Establishing transatlantic collaborations
As the former head of the Clinical Hematology Section at Hospital La Fe, Sanz is an expert in the field of MDS. He is actively involved in HARMONY's research projects in MDS, and he has recently connected the alliance with MDS experts in Latin America and North America.
Sanz: "In the beginning, we focused on Europe, but at a certain point we were able to launch collaborations with other parts of the world. Connecting with the American MDS groups was a major step in letting our community grow. However, the regulations are different there, so we must find a way to share the data between the two continents. Solving this will be crucial for future studies involving institutions from both sides of the Atlantic."
Preparing the HARMONY Alliance Research Foundation
With funding from the IMI ending in September 2023, the alliance is now working on a sustainability plan, which will lead into the HARMONY Alliance Research Foundation. Regardless of the precise details of the plans, the efforts of the alliance will result in applications in the clinic and in data innovations in the future.
"Everybody involved in HARMONY is convinced that this project should continue in the future because patients benefit. My hope is that the alliance will keep cherishing its multi-stakeholder nature, because that is one of the things that makes HARMONY unique. We will need the help of stakeholders from across Europe to further increase the amount of data in the platform, so that we can continue improving the care for blood cancer patients across the globe", concludes Sanz.
At Hospital La Fe, all patient information is stored in electronic health records. Data from around 400,000 patients has been stored in the past ten years. The health records may include more than 100,000 variables per patient, ranging from medical images to clinical data, genomic data, geographical data, patient-reported outcomes, information about treatments, costs of treatments, the number of times the patient entered the outpatient clinic, and so on. This big digitization endeavor, led by the group of Dr Bernardo Valdivieso, has enabled IIS La Fe to become one of the members of the EHDEN project, which is another significant Big Data project funded by the EC. In addition, IIS La Fe is the only Spanish institution that has been authorized to contribute data to the Data Analysis and Real-World Interrogation Network (DARWIN EU) of the EMA. DARWIN EU delivers real-world evidence from across Europe on diseases, populations, and the uses and performance of medicines. This should support regulatory decision-making.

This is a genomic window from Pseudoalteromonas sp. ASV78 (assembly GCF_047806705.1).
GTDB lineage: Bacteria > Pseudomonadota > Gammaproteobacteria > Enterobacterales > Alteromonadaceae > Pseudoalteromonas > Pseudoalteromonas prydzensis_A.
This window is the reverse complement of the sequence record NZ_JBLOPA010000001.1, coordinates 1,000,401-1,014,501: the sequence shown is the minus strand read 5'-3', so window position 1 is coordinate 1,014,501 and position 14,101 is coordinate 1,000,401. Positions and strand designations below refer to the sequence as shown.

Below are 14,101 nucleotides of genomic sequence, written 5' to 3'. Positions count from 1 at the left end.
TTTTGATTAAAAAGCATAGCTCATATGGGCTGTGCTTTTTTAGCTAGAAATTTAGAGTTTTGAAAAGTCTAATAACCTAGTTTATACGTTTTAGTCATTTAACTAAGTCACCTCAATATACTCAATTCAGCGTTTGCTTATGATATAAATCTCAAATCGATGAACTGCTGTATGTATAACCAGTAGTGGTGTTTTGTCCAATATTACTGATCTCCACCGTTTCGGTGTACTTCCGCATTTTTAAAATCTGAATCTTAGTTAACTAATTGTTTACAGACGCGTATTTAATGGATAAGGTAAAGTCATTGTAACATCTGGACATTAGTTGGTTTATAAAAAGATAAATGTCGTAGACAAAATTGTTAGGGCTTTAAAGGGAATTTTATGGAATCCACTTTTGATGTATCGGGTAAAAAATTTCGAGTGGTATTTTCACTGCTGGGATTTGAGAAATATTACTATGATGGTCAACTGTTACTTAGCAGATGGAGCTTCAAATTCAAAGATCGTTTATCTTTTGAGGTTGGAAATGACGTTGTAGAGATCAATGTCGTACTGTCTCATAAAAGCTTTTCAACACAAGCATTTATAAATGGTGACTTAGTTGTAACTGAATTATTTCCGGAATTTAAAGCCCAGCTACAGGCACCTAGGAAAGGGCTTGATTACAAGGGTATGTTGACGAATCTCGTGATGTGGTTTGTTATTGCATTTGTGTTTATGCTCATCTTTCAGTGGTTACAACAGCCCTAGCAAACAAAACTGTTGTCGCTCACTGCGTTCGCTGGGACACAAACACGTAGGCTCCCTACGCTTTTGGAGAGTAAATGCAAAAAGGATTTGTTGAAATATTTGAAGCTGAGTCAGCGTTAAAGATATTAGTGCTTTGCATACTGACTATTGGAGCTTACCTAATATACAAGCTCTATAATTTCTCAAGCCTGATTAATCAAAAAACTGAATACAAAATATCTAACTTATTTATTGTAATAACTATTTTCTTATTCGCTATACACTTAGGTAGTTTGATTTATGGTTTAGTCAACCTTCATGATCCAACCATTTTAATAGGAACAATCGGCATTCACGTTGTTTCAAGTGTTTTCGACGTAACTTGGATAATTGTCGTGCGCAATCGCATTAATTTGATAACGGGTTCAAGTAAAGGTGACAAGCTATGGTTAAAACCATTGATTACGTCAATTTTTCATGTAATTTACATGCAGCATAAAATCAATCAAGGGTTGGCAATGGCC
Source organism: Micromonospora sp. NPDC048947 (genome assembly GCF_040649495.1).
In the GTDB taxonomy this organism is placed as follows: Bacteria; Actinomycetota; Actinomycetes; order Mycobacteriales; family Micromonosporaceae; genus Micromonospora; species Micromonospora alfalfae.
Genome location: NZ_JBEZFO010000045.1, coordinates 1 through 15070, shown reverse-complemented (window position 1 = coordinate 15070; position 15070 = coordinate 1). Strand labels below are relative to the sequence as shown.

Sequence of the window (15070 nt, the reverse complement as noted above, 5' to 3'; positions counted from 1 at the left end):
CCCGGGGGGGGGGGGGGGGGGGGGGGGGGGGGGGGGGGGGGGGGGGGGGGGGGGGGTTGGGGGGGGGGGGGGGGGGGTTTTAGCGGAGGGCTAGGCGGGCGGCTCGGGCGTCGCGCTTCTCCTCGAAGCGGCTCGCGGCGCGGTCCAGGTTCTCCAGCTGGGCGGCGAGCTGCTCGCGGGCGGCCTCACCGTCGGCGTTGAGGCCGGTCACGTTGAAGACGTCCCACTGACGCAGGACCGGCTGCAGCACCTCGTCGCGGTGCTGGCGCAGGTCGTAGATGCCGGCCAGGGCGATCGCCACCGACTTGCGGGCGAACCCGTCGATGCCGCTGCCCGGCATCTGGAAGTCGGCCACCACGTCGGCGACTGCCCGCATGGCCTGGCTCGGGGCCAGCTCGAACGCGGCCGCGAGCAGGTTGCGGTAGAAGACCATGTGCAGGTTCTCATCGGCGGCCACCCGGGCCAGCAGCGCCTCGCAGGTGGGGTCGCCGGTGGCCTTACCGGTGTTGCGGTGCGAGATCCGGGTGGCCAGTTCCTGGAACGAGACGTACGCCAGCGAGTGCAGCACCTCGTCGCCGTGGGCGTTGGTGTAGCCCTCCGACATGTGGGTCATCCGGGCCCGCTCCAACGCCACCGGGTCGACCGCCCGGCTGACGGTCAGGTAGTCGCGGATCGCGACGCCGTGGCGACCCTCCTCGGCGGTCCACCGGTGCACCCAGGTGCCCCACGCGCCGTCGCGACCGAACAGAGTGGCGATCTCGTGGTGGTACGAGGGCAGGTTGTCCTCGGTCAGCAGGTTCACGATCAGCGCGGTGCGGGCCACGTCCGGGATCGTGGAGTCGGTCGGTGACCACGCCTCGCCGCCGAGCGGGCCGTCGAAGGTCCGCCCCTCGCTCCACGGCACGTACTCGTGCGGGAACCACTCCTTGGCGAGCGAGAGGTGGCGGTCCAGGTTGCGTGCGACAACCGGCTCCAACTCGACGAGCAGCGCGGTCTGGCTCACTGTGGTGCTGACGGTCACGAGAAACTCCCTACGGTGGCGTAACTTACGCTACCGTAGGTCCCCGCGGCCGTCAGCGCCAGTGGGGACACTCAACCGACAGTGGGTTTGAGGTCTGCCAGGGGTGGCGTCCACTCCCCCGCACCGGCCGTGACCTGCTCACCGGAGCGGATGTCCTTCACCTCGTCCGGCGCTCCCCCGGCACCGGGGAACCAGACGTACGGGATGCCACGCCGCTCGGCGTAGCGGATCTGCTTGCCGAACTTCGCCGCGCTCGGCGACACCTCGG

In January 2023, the EC launched the European Cancer Imaging Initiative (EUCAIM) to improve the use of innovative data-driven solutions for cancer treatment and care. EUCAIM will work towards creating a digital infrastructure linking up resources and databases of cancer imaging data across the EU, while ensuring adherence to high ethics standards, trust, security, and protection of personal data. This new project involves around one hundred partners from across Europe, and the group of Dr Luis Marti-Bonmati at IIS La Fe, working in radiology and digital imaging, is its scientific director. This group is leading several European projects on digital imaging in the field of cancer research.
"La Fe is very well-prepared to compete in the different initiatives of the EC and its IHI calls because we have this rich Big Data resource with high quality control. This is something our institute can be proud of." - Guillermo Sanz